AT&T’s PAC has made its largest contributions to candidates running in special elections. It gave $14,000 to Rep. Karen Handel, a Georgia Republican who won the most expensive House race in U.S. history in June 2017, and $13,000 to Rep. Ron Estes, a Kansas Republican who won an April 2017 special election to replace former Rep. Mike Pompeo, who has worked in the Trump White House as CIA director and secretary of state. Rep. Martha Roby, an Alabama Republican, was the third-largest recipient of AT&T donations. Roby, who won a primary runoff in July, has received $10,500 from AT&T.
Roby also has been the biggest congressional recipient of contributions from Lockheed Martin Corp., the government’s largest contractor. The Bethesda, Md.-based aerospace company’s PAC has reported making $2.2 million in donations during the current election cycle. Lockheed, which received $50.5 billion in tax dollars from government contracts during the 2017 budget year, reported $27.4 billion worth of short- and long-term debt in its most recent filing with the SEC.
The second-biggest midterm recipient of Lockheed PAC contributions has been Rep. John Larson, a Connecticut Democrat who’s co-chairman of the Congressional Joint Strike Fighter Caucus, a lobbying organization for a controversial, Lockheed-built fighter jet that’s become the most expensive weapons system in Pentagon history. Larson has raised $1.5 million for the midterm election, including $14,000 from the Lockheed PAC; his Republican challenger, Jennifer Nye, has raised less than $5,000 from all sources.
The 20 largest operators of publicly traded, non-financial corporate PACs reported roughly $1.1 trillion in long-term debt, or money that doesn’t have to be repaid within a year. The corporations reported $643 billion in current liabilities, which includes short-term debt that has to be paid within a year.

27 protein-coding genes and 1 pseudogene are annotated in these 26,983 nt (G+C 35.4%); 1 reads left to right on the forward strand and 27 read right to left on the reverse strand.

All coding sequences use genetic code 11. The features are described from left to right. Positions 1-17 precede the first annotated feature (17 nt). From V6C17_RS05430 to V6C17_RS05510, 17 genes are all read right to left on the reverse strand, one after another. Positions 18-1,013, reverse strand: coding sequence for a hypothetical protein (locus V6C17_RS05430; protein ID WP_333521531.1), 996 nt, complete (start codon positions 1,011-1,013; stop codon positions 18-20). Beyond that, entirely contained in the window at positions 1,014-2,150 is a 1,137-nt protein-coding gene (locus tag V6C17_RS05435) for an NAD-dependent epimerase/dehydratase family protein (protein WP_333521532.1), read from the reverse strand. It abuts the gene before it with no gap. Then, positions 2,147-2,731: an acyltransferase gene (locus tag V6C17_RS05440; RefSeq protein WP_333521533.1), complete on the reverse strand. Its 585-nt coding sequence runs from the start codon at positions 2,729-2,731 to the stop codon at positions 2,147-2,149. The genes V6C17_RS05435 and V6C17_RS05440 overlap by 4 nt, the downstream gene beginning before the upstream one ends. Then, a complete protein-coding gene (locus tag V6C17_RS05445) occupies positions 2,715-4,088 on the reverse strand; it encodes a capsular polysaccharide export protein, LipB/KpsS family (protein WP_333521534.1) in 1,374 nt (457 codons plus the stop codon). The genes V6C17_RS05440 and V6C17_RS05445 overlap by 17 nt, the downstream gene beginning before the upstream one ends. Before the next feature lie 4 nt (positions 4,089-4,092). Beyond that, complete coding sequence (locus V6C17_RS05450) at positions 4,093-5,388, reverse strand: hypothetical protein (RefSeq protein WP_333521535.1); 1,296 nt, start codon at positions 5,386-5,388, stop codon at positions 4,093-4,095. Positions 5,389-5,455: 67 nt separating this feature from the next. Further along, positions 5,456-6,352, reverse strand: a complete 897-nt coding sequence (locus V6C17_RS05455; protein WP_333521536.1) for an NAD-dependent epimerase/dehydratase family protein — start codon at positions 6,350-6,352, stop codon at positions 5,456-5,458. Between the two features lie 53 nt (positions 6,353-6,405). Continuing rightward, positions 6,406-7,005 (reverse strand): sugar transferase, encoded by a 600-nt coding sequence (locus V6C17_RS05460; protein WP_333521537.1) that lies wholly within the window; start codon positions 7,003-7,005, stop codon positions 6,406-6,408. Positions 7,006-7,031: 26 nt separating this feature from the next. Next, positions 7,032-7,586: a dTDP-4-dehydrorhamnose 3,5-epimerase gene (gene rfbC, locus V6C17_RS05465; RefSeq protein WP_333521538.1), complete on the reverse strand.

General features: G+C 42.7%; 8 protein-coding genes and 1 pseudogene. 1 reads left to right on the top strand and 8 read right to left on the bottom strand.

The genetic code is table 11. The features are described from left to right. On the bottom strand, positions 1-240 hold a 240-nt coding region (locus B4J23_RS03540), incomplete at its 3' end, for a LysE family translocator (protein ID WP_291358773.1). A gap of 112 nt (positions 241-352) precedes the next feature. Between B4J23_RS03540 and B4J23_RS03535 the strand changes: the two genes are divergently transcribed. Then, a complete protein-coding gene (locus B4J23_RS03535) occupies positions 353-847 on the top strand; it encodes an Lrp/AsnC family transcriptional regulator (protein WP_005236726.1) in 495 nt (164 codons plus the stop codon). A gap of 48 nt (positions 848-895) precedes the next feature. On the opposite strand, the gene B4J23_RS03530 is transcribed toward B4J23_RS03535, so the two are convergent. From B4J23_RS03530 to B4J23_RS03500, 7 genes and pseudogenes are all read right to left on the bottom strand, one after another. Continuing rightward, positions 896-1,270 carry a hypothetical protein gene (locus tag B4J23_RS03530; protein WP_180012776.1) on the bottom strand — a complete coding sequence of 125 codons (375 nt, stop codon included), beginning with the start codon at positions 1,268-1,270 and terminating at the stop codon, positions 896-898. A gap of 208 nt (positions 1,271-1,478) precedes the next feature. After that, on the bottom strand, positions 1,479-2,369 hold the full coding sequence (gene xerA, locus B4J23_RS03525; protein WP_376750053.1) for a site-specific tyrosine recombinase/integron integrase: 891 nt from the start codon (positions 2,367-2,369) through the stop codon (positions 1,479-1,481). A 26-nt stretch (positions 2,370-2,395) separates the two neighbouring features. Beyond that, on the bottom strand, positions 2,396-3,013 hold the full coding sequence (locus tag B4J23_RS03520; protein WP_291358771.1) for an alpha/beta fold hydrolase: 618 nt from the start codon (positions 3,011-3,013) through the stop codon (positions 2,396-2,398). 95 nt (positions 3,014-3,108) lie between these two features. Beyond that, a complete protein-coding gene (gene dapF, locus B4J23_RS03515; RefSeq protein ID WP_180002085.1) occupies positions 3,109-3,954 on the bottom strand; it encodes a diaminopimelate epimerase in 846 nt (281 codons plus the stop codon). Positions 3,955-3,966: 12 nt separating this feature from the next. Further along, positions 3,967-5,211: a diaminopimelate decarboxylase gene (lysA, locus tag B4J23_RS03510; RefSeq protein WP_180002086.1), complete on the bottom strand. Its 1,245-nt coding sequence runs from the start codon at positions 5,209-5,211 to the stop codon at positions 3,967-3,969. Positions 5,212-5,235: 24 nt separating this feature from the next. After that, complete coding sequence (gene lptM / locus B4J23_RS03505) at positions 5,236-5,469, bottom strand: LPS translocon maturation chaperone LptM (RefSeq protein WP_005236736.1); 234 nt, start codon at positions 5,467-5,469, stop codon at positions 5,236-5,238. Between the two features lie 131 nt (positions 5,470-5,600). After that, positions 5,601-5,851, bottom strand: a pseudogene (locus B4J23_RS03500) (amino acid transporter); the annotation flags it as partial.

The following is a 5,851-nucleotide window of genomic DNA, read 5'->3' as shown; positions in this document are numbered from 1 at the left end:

‘Mother of All Bubbles’
Almost two-thirds of non-financial corporate bonds are currently graded as junk or near-junk, according to a McKinsey & Co. study. Although junk bonds offer higher dividends for investors, heavily indebted companies (or households, or governments) typically will be charged higher interest rates, increasing the possibility of defaults. The rising interest rates can crowd out productive economic activity, since they direct money that could be used to buy goods and services to less-productive avenues, such as debt servicing.
The rising interest rates eventually can spur unemployment, as businesses cut back on salaries and capital investments to meet their obligations. As unemployment rises, consumers -- who make up 70 percent of all economic growth in the U.S. -- spend less, and the economy tumbles into a recession.
The U.S. Treasury Department’s Office of Financial Research said in its 2017 Financial Stability Report that debt-to-asset ratios, a key figure used to describe risk of corporate bonds, are “flashing red … Business debt levels are at all-time highs.”
Corporations are also resorting to riskier venues to attract bond buyers, including exchange traded funds (ETFs), which are used to treat pools of bonds like stocks that can be traded easily, and collateralized loan obligations (CLOs) -- high-yield, risky securities with linguistic and financial echoes of the mortgage-backed securities that exacerbated the 2008 economic meltdown.
“The mother of all bubbles exists, and it is in the debt markets,” Steve Blumenthal, co-founder of CMG Capital Management Group, wrote in a May blog post. “It is global in scale, and there is no easy way around the problem. Like bubbles past, this too will pop.”
This story was produced by MapLight and published in partnership with Fast Company.